Documentation Guidelines

Documentation for a child with iron deficiency anemia include:

  • Baseline and subsequent assessment findings to include signs and symptoms.
  • Individual cultural or religious restrictions and personal preferences.
  • Plan of care and persons involved.
  • Teaching plan.
  • Client’s responses to teachings, interventions, and actions performed.
  • Attainment or progress toward the desired outcome.
  • Long-term needs, and who is responsible for actions to be taken.

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Nursing Care Plan

Fatigue

Fatigue: An overwhelming, sustained sense of exhaustion and decreased capacity for physical and mental work at usual level.

May be related to

  • Decreased hemoglobin and diminished oxygen-carrying capacity of the blood.

Possibly evidenced by

  • Exertional discomfort or dyspnea.
  • Inability to maintain usual level of physical activity.
  • Increased rest requirements.
  • Report of fatigue and lack of energy.

Desired Outcomes

  • Client will verbalize use of energy conservation principles.
  • Client will verbalize reduction of fatigue, as evidenced by reports of increased energy and ability to perform desired activities.
Nursing Interventions Rationale
Assess the specific cause of fatigue. The specific cause of fatigue is due to tissue hypoxia from normocytic anemia; Other related medical problems can also compromise activity tolerance.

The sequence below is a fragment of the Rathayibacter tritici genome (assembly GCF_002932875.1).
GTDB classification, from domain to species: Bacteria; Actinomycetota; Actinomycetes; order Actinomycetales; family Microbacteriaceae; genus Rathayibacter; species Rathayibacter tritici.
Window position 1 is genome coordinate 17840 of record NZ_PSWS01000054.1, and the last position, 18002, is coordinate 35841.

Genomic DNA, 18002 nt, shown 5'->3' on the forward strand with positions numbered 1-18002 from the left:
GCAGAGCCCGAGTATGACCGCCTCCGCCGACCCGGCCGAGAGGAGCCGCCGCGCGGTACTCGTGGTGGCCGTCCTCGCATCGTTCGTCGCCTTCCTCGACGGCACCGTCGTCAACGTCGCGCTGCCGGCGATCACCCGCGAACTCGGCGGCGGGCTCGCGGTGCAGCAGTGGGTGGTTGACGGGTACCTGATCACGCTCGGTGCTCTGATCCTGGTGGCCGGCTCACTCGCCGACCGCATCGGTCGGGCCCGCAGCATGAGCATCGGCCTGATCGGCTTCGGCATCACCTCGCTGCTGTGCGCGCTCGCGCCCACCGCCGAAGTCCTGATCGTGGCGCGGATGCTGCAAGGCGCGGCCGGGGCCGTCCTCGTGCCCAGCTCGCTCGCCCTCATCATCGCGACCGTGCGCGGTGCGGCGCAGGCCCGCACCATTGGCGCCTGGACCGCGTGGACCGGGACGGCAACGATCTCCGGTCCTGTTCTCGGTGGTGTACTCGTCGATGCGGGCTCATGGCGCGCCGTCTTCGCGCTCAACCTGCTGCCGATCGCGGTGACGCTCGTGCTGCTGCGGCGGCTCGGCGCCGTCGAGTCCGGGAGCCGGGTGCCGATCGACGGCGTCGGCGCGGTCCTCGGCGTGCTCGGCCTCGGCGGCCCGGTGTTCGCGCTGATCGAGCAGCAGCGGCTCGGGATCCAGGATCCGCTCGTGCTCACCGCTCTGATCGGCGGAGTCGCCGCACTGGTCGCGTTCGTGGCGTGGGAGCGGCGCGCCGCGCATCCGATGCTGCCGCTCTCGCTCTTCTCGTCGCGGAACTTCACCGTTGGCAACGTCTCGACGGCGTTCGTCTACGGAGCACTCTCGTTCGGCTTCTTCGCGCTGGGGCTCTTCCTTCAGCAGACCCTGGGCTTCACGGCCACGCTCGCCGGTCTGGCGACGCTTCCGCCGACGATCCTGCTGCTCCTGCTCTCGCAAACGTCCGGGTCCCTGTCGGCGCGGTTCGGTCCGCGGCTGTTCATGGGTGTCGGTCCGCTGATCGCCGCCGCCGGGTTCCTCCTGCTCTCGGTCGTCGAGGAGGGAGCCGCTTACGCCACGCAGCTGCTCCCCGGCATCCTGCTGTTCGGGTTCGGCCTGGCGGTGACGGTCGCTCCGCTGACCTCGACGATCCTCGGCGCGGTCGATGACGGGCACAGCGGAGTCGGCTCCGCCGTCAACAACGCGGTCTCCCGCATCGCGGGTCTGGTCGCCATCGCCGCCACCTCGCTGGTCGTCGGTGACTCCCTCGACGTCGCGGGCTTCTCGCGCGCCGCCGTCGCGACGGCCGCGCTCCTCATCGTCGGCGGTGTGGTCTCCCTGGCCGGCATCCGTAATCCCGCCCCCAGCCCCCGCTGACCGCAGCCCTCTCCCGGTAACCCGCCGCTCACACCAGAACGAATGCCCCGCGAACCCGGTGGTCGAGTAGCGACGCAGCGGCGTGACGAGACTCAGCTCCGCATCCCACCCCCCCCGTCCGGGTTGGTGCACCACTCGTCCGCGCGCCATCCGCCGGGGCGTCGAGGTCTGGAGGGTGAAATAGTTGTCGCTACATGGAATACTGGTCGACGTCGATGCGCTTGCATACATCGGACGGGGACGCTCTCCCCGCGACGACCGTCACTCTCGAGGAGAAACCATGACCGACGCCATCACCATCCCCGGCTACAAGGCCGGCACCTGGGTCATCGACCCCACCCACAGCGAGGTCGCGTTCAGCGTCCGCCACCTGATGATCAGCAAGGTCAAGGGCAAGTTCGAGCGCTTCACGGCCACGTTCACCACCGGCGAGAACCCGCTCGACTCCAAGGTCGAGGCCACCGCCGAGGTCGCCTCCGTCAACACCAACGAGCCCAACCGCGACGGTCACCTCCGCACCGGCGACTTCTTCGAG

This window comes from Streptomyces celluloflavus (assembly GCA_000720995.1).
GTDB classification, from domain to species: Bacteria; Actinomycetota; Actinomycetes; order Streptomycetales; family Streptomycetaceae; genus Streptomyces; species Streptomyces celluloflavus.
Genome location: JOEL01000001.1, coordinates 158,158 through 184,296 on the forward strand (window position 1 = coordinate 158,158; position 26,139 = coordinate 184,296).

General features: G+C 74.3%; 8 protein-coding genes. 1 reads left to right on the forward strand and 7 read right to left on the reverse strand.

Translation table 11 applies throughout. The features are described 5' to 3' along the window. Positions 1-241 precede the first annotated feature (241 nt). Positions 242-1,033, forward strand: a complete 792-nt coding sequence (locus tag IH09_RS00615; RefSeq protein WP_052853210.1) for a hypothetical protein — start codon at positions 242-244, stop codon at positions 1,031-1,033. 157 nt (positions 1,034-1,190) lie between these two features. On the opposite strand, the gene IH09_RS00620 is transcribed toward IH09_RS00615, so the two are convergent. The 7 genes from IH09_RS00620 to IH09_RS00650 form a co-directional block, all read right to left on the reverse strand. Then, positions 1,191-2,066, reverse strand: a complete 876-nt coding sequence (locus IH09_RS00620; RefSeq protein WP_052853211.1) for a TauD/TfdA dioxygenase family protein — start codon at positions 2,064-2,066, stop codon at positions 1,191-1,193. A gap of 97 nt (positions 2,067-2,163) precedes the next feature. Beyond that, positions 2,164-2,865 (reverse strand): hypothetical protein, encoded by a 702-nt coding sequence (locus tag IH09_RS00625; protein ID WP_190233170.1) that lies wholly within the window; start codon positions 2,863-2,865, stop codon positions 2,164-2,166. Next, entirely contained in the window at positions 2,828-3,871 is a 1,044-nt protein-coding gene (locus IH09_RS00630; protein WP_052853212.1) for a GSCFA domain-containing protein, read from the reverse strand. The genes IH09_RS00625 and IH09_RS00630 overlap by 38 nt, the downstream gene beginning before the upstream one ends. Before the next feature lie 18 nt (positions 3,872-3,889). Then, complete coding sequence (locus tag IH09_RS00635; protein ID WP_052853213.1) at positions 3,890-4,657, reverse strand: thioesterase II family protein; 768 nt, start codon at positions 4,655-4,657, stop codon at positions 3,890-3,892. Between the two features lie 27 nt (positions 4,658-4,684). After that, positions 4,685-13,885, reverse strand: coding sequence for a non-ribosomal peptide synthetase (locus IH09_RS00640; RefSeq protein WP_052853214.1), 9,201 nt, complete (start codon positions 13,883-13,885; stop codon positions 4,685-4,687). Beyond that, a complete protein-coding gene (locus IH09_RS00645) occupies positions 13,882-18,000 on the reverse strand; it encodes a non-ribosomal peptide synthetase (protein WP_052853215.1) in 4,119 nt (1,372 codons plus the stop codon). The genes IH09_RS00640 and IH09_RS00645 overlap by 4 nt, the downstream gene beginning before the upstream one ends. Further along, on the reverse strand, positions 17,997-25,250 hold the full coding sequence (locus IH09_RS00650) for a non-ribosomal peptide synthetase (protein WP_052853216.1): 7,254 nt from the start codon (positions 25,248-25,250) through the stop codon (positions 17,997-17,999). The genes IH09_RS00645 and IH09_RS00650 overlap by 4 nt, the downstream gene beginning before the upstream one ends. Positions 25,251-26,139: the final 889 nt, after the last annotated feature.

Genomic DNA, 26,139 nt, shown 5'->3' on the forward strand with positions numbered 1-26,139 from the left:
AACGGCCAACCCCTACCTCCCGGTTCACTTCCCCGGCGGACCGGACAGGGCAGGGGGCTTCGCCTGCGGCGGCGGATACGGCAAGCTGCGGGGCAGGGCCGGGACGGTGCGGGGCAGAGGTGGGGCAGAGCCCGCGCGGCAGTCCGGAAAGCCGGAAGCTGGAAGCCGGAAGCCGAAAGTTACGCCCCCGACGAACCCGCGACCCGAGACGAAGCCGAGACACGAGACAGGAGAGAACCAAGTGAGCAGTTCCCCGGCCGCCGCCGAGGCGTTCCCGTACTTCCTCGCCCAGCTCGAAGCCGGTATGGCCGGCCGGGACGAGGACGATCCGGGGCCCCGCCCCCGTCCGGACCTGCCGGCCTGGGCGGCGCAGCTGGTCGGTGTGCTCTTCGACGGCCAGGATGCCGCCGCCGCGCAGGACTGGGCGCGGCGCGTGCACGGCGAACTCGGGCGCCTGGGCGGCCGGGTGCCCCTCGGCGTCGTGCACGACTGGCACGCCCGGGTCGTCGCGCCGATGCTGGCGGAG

Assess the client’s ability to perform activities of daily living (ADLs), and the demands of daily living, Fatigue can limit the client’s ability to participate in self-care and perform his or her role responsibilities in family and society, such as working outside the home.
Assist the client in planning and prioritizing activities of daily living (ADL). This will allow the client to maximize his/her time for accomplishing important activities. Not all self-care and hygiene activities need to be completed i the morning. Likewise, not all housework needs to be completed in one day.
Assist the client in developing a schedule for daily activity and rest. Stress the importance of frequent rest periods. Energy reserves may be depleted unless the client respects the body’s need for increased rest. A plan that balances periods of activity with periods of rest can help the client complete desired activities without adding levels to fatigue.
Monitor hemoglobin, hematocrit, RBC counts, and reticulocyte counts. Decreased RBC indexes are associated with decreased oxygen-carrying capacity of the blood. It is critical to compare serial laboratory values to evaluate progression or deterioration in the client and to identify changes before they become potentially life-threatening.
Educate energy-conservation techniques. Clients and caregivers may need to learn skills for delegating task to others, setting priorities, and clustering care to use available energy to complete desired activities. Organization and time management can help the client conserve energy and reduce fatigue.
Instruct the client about medications that may stimulate RBC production in the bone marrow. Recombinant human erythropoietin, a hematological growth factor, increases hemoglobin and decreases the need for RBC transfusions.
Provide supplemental oxygen therapy, as needed. Oxygen saturation should be kept at 90% or greater.
Anticipate the need for the transfusion of packed RBCs. Packed RBCs increase oxygen-carrying capacity of the blood.
Refer the client and family to an occupational therapist. The occupational therapist can teach the client about using assistive devices. The therapist also can help the client and family evaluate the need for additional energy-conservation measures in the home setting.